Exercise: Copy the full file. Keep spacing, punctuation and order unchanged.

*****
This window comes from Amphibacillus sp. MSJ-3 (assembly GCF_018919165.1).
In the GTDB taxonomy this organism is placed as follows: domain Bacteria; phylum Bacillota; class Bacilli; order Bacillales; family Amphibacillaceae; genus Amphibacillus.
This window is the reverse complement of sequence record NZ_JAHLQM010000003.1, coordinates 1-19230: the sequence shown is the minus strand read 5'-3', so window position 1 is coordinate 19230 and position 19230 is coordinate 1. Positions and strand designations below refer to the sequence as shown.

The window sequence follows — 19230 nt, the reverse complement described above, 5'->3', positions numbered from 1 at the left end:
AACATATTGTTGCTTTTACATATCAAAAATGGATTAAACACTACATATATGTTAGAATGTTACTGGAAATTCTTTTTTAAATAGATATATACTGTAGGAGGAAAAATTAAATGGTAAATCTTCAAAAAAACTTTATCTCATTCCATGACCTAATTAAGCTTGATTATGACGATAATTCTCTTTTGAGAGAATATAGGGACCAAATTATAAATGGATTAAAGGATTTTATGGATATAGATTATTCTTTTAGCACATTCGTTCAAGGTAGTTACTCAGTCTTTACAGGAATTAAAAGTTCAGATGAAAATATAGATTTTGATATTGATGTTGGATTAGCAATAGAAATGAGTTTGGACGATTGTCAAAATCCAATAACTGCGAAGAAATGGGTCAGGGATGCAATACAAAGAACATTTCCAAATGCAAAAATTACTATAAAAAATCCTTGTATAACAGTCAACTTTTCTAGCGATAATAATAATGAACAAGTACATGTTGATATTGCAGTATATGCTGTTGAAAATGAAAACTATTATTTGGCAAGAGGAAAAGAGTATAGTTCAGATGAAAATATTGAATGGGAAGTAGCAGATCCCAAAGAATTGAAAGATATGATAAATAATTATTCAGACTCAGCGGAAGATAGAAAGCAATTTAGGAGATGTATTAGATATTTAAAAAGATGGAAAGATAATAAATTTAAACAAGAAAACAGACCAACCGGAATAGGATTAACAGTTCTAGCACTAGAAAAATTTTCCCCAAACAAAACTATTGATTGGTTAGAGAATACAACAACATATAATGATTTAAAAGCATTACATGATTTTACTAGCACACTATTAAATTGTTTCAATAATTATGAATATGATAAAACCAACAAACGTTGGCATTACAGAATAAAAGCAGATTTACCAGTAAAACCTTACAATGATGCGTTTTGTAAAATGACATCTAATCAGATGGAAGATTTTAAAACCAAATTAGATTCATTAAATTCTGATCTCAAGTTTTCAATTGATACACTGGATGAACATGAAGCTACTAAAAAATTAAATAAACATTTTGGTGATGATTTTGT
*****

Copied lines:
This window comes from Amphibacillus sp. MSJ-3 (assembly GCF_018919165.1).
In the GTDB taxonomy this organism is placed as follows: domain Bacteria; phylum Bacillota; class Bacilli; order Bacillales; family Amphibacillaceae; genus Amphibacillus.
This window is the reverse complement of sequence record NZ_JAHLQM010000003.1, coordinates 1-19230: the sequence shown is the minus strand read 5'-3', so window position 1 is coordinate 19230 and position 19230 is coordinate 1. Positions and strand designations below refer to the sequence as shown.

The window sequence follows — 19230 nt, the reverse complement described above, 5'->3', positions numbered from 1 at the left end:
AACATATTGTTGCTTTTACATATCAAAAATGGATTAAACACTACATATATGTTAGAATGTTACTGGAAATTCTTTTTTAAATAGATATATACTGTAGGAGGAAAAATTAAATGGTAAATCTTCAAAAAAACTTTATCTCATTCCATGACCTAATTAAGCTTGATTATGACGATAATTCTCTTTTGAGAGAATATAGGGACCAAATTATAAATGGATTAAAGGATTTTATGGATATAGATTATTCTTTTAGCACATTCGTTCAAGGTAGTTACTCAGTCTTTACAGGAATTAAAAGTTCAGATGAAAATATAGATTTTGATATTGATGTTGGATTAGCAATAGAAATGAGTTTGGACGATTGTCAAAATCCAATAACTGCGAAGAAATGGGTCAGGGATGCAATACAAAGAACATTTCCAAATGCAAAAATTACTATAAAAAATCCTTGTATAACAGTCAACTTTTCTAGCGATAATAATAATGAACAAGTACATGTTGATATTGCAGTATATGCTGTTGAAAATGAAAACTATTATTTGGCAAGAGGAAAAGAGTATAGTTCAGATGAAAATATTGAATGGGAAGTAGCAGATCCCAAAGAATTGAAAGATATGATAAATAATTATTCAGACTCAGCGGAAGATAGAAAGCAATTTAGGAGATGTATTAGATATTTAAAAAGATGGAAAGATAATAAATTTAAACAAGAAAACAGACCAACCGGAATAGGATTAACAGTTCTAGCACTAGAAAAATTTTCCCCAAACAAAACTATTGATTGGTTAGAGAATACAACAACATATAATGATTTAAAAGCATTACATGATTTTACTAGCACACTATTAAATTGTTTCAATAATTATGAATATGATAAAACCAACAAACGTTGGCATTACAGAATAAAAGCAGATTTACCAGTAAAACCTTACAATGATGCGTTTTGTAAAATGACATCTAATCAGATGGAAGATTTTAAAACCAAATTAGATTCATTAAATTCTGATCTCAAGTTTTCAATTGATACACTGGATGAACATGAAGCTACTAAAAAATTAAATAAACATTTTGGTGATGATTTTGT